An Afternoon at the Albright-Knox Art Gallery

Elmwood Village Association Marketing and Communications intern, Zack Reese, visited one the Elmwood Village’s oldest landmarks, the Albright-Knox Art Gallery, for the first time and would like to share his experience with you.

The Monet and the Impressionist Revolution, 1860-1910 exhibit has been extended to Sunday, March 20, with the exhibit open until 10 p.m. on Saturday, March 19.

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I have lived in Buffalo for 22 years, attended Buffalo State for four years, and have lived right outside of the Elmwood Village for one year and I have never been to the Albright-Knox Art Gallery. After visiting for the first time this week, I have a message for everyone who’s never been there: do yourself a favor and visit the Albright-Knox. The place is a treasure of Buffalo.

Background & History

The Albright-Knox was founded officially in December 1862 as the Buffalo Fine Arts Academy and it is now among one of the oldest public arts institutions in the entire United States. Since it’s inception, the art gallery has been collecting, preserving and exhibiting modern and contemporary art.

The name change came from two of the museum’s greatest benefactors and supporters, who alone paid for a new building piece. John J. Albright provided the funds for the white Greek revival structure you see in the picture at the top of this post. This became the permanent home for the museum in 1905. Seymour H. Knox Jr., who is the second namesake of the gallery, funded another addition to the complex (which was finished in 1962) and brought in several hundred new works to display.

A First Time Experience

Let me set the scene for you: After a full day of classes and meetings, I was feeling very stressed and burnt out. So I thought, “What better day than today? I have some time to kill so why not?” Walking up to the entrance of the gallery I was taken aback by the general beauty of the surrounding area. The museum itself rests on a hill overlooking the beautiful Hoyt Lake, which on this particular day was gleaming in the sunlight, like a crystal blue diamond.

My ticket was only $11, and somehow the woman at the desk seemed to know that it was my first time there and was very accommodating, and we talked briefly about the museum. The Monet and the Impressionist Revolution, 1860-1910 exhibit is going on right now at the gallery and admission is included with your ticket. At this point I was ready to explore this place.

I decided to save the Monet exhibit for last and started down a long hallway with paintings on both sides of the corridor. The paintings were breath taking. Each was completely different from the next and I took some time to appreciate the effort that the artists had put into them. Some of these paintings dated back to the 1800’s. They were history in every aspect. The entire museum has curators walking around ready to answer any questions, and to make sure visitors respect the artwork. I asked one of them, “Are all of the frames the original frames?” She said that they were!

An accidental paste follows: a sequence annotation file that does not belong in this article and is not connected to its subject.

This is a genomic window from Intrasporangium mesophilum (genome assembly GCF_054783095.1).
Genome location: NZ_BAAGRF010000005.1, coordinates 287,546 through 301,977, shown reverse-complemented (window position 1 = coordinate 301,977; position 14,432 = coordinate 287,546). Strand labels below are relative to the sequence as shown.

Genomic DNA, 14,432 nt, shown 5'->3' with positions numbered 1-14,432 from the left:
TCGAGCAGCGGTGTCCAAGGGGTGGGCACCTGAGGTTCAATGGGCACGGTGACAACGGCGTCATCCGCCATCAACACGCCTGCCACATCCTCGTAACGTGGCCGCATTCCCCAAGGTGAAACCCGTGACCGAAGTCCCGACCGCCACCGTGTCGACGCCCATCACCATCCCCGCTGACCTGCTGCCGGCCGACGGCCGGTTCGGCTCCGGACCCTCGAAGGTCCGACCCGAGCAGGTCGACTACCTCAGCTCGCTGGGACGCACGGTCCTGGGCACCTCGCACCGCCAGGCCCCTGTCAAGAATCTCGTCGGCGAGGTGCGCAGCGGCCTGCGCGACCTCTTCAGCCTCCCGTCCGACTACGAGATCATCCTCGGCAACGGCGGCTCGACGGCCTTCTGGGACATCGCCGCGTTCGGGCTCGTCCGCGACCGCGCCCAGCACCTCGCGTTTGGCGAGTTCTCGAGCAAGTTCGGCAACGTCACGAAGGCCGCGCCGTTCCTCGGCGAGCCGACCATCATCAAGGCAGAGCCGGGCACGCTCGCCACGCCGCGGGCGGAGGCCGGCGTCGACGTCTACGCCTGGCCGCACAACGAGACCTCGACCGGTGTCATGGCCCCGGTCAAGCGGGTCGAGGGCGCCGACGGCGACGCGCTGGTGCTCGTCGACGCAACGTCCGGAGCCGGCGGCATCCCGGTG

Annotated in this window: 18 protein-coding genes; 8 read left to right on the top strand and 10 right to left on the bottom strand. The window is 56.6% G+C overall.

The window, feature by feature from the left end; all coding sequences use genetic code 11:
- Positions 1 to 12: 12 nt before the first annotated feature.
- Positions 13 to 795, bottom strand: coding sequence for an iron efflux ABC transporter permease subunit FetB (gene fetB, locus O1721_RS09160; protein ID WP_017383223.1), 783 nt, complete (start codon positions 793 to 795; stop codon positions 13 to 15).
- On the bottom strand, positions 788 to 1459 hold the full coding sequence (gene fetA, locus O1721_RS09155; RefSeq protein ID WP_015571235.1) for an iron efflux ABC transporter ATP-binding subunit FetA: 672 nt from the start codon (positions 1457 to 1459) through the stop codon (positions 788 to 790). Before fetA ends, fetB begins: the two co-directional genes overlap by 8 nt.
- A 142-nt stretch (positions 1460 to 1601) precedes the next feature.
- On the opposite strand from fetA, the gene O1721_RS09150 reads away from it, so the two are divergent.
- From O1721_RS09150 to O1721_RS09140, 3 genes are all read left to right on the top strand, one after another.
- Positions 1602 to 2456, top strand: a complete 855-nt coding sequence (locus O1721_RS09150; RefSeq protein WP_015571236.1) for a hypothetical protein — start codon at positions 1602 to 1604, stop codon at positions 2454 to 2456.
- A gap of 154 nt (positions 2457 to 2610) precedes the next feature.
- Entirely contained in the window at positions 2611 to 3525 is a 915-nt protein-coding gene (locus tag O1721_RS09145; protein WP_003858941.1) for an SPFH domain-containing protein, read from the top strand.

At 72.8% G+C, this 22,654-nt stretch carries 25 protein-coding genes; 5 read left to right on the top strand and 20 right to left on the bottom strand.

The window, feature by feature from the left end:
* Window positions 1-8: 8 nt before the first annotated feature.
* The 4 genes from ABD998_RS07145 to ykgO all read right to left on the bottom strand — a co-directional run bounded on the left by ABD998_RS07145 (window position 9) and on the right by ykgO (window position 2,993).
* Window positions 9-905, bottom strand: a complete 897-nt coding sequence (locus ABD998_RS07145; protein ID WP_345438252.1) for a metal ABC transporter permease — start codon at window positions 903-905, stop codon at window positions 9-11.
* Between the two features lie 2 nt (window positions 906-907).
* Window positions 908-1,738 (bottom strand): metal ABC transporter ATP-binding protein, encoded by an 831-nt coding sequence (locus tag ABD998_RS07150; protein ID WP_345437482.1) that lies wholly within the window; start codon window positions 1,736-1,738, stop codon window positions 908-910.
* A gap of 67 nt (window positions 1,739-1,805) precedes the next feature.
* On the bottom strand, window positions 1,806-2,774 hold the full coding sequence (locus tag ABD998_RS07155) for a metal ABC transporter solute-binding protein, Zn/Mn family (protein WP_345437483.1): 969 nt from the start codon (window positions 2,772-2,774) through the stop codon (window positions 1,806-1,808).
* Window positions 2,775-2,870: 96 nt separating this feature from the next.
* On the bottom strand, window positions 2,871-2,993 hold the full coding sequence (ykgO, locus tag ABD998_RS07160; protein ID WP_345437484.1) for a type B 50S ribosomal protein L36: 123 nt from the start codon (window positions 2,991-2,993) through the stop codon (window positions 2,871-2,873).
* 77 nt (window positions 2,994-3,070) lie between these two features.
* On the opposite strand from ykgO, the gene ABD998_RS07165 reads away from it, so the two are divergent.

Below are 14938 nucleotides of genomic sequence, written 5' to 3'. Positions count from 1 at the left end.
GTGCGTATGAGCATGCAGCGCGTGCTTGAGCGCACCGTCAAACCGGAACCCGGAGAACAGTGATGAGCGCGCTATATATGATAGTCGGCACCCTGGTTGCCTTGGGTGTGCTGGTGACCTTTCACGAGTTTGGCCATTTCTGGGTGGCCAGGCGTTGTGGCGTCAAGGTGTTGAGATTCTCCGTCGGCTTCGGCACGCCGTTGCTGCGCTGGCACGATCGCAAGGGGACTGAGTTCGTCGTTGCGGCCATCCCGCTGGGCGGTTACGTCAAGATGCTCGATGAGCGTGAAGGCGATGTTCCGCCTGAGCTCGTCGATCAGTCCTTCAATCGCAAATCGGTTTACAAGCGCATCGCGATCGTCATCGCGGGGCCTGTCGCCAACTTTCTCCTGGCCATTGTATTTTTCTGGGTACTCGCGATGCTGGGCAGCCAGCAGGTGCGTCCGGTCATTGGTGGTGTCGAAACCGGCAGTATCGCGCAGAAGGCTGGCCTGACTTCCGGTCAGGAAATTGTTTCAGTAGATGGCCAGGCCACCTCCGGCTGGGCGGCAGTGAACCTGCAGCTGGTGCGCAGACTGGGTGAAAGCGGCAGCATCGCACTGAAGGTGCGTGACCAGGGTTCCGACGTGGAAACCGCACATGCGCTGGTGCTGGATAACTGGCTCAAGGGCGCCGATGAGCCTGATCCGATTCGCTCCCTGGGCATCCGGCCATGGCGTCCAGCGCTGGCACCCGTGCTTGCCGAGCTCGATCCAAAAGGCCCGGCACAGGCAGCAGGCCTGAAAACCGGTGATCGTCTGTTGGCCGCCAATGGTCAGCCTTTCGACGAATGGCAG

Another big takeaway for me as I journeyed through the museum was that there was not one place where art wasn’t present. The courtyards had huge, ornate, beautiful statues. Every wall was covered with a piece, and this trend continued as I headed upstairs. The second floor of the gallery is interesting because it truly blends and blurs the lines of old and new. There are modern prints and photography pieces everywhere. Then, I caught my breath after witnessing the sheer history of the Greek style building. Looking up at the pillars I thought “this place doesn’t just exhibit art, it is art.” The inside of the building was gorgeous and I continued on into the sculpture area.

Some of the sculptures were metal, others wooden, and each had a different characteristic that set it aside from the others. What took me by surprise was the amount of artwork inside the gallery that seemed to go on and on. Sculptures lead to paintings, which led to prints and to photos and drawings. It was amazing.

Finally ready to experience the works of Claude Monet, I headed back downstairs. My excitement was rolling off of me while I was taking steps towards the exhibit.

The exhibit is separated into four different rooms, with three rooms dedicated to showing the works done by other impressionist artists who were influenced by Monet during 1860-1910. The art was absolutely beautiful and I decided to go around the exhibit before heading to Monet. (I wanted to save the best for last.) I started to get emotional looking at the artwork by the other artists before heading to the finale. Throughout this entire adventure, I was imagining the artists in their studios, slowly working, in simpler times.

I walked into the Monet room and what I felt was incredible. To see the work that we learn about in elementary school, and to see what I’ve only ever seen online, or in text; to see it in-person was stunning. Monet signed each of his works with the year it was finished. Seeing something created in 1882 was shocking. Having it in front of me was something that simply won’t be forgotten or come again. Pictures are prohibited in the Monet room, so you can only see them in person. Do yourself a favor and see the exhibit if you haven’t and if you already have, go see it again before it’s gone.

The Monet and the Impressionist Revolution, 1860-1910 exhibit has been extended to Sunday, March 20, with the exhibit open until 10 p.m. on Saturday, March 19.